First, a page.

The final count for St. Ignatius of Loyola for Week 2 reached about 40 insects (Level 1). Although our trap was taken down on Monday, we still have a few exciting reports: 1) a large dragonfly was the newest addition to our collection; 2) rabbit droppings were sighted beside the trap; 3) a black-and-orange caterpillar was seen on the trap; and 4) some white mushrooms are growing beside the trap… take a look!
This is the amount of insects we got for the first week. It wasn’t much, but we hope to get more the second week.The area we put it in has an abundance of creatures of all different kinds (we saw a red admiral butterfly before we went to set it up!) We showed our project to a younger class in our school and they got so excited!This is a great program and all the kids in our school want to participate!
A few days ago, one of our collections technicians, Valerie, spotted a European Mantis (Mantis religiosa) while working in the Arboretum at the University of Guelph. Valerie is a fantastic photographer and has graciously shared some of her pictures of Helix with us.
As you can tell by his species name, Helix is native to Europe, Africa and Asia and was introduced to North America in 1899. The European Mantis is now found across Canada as well as throughout northern parts of the United States.
The European Mantis can live in a variety of habitats, but seems to prefer green growth and sunny areas by shrubbery or herbaceous plants.
Helix will prey on several different kinds of insects including moths, caterpillars, butterflies and bees. Here Helix is pictured munching on a cricket.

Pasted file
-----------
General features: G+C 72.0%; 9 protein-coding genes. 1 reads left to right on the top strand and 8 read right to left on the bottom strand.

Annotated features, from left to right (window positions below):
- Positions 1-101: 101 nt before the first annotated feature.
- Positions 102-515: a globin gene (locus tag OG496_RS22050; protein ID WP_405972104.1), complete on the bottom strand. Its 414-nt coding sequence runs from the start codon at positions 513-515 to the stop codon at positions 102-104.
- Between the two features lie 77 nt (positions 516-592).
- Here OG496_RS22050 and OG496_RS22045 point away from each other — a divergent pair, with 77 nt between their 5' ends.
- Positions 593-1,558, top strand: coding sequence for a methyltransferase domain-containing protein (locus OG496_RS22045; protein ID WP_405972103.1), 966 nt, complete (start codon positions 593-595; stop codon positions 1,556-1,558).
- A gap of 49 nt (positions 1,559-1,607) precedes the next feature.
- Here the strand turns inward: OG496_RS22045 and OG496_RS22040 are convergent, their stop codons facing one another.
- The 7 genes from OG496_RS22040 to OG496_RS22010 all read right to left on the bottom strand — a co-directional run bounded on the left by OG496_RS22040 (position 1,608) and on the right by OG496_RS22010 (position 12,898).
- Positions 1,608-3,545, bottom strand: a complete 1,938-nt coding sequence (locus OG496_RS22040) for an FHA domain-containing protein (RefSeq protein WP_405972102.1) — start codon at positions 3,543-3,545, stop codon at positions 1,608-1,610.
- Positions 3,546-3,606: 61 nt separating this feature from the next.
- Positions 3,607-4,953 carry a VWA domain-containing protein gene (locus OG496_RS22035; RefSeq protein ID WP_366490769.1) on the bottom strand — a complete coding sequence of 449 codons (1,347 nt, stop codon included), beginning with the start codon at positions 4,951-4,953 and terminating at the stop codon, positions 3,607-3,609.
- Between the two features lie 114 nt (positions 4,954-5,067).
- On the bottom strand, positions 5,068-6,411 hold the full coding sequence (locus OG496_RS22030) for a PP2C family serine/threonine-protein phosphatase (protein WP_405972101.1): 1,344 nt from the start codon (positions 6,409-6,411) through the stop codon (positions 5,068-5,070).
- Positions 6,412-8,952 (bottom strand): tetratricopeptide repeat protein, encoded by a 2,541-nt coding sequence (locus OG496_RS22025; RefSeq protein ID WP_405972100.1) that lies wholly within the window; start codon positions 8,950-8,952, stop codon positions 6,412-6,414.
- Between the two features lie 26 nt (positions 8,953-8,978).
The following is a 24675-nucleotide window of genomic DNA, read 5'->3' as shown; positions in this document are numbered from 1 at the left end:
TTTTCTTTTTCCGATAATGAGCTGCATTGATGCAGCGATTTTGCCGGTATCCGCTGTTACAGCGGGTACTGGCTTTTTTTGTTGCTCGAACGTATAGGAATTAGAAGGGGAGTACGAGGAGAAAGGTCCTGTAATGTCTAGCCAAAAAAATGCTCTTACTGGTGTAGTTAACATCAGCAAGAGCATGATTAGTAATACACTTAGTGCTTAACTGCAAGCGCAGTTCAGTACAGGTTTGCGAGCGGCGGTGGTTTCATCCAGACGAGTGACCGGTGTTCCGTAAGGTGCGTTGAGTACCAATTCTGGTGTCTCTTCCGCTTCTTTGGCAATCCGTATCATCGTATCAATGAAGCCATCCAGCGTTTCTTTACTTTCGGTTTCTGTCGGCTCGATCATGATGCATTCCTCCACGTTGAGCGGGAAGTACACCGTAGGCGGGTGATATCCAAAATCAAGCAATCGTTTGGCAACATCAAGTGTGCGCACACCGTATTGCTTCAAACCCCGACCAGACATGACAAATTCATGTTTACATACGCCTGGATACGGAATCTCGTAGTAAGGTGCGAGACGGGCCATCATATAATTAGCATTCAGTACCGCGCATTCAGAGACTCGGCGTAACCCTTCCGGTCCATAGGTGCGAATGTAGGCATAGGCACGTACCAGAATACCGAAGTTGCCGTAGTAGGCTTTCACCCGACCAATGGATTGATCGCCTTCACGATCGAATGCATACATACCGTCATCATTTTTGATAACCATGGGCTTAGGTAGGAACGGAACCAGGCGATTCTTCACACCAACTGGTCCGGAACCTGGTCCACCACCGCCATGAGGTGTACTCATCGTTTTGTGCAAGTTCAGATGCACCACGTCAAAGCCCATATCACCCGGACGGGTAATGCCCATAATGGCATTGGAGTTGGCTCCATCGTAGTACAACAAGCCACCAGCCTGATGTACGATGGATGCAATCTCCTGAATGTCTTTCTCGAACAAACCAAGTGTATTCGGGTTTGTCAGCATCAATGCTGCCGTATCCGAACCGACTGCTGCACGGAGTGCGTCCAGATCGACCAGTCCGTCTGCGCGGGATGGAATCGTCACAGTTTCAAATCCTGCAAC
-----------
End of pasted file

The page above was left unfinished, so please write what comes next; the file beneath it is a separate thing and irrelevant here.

The European species comes in a wide variety of colours ranging from dark brown to bright green. Like all Mantids, the female is larger than the male, especially at the abdomen. Due to their size, females are unlikely to fly and will scare off predators by flaring their wings and raising their arms. After mating, females have been known to consume the male they reproduce with.
MOTH AND BEE–About 5-7 more insects were caught yesterday while it damper and colder at St. Ignatius of Loyola. Although it was a slower day, new additions include: a bee and a small type of moth. The moth is something we have not had before so the variety has been really interesting for us to see.
The trap has two shades – black and white. In the middle there is a net to keep insects from flying through the middle and getting away. The roof goes up in one spot and there is a hole that is bright like the sun so they fly for it and fall into a tube filled with ethanol. The ethanol is used to preserve the insects.
As the first week ends, Mrs. Rose-Wideman’s class at St. Ignatius of Loyola is excited to report that 50 insects have been collected. New additions include: a cricket, a large grasshopper, spiders, and more black flies. We look forward to seeing what we will catch next week.
Hi, we’re the grade 6 class at Chesley District Community School, in Chesley, ON. We set up our Malaise trap on Monday morning and our first thought was: this trap is so big, it must catch a lot of bugs! The next day we found out we were right, because not even 24 hours had caught bugs up to the first line. We chose the spot that we did because it is a fenced in area that cannot be disturbed by other students, and it is right next to a garden that is buzzing with wildlife at this time of year. We estimate that there will be lots of flies, bees, and other bugs that like weeds a lot. Our class appreciates nature and we are so excited to see what we have caught in our trap as citizen scientists!
Parker, Sam and Simba checked the trap today and realized that there were quite a few bugs in the trap, but they were all bunched up in the back. When they evened it all out it rounded up to about a 1 on the chart. There were also bugs floating on the surface. The amount was up quite a bit higher than yesterday.
Today we set up our Malaise trap by the pond. We saw lots of wildlife while we set it up. We saw Mallard ducks, a Cormorant, and a Great blue heron. We are excited to see all the cool bugs we trap!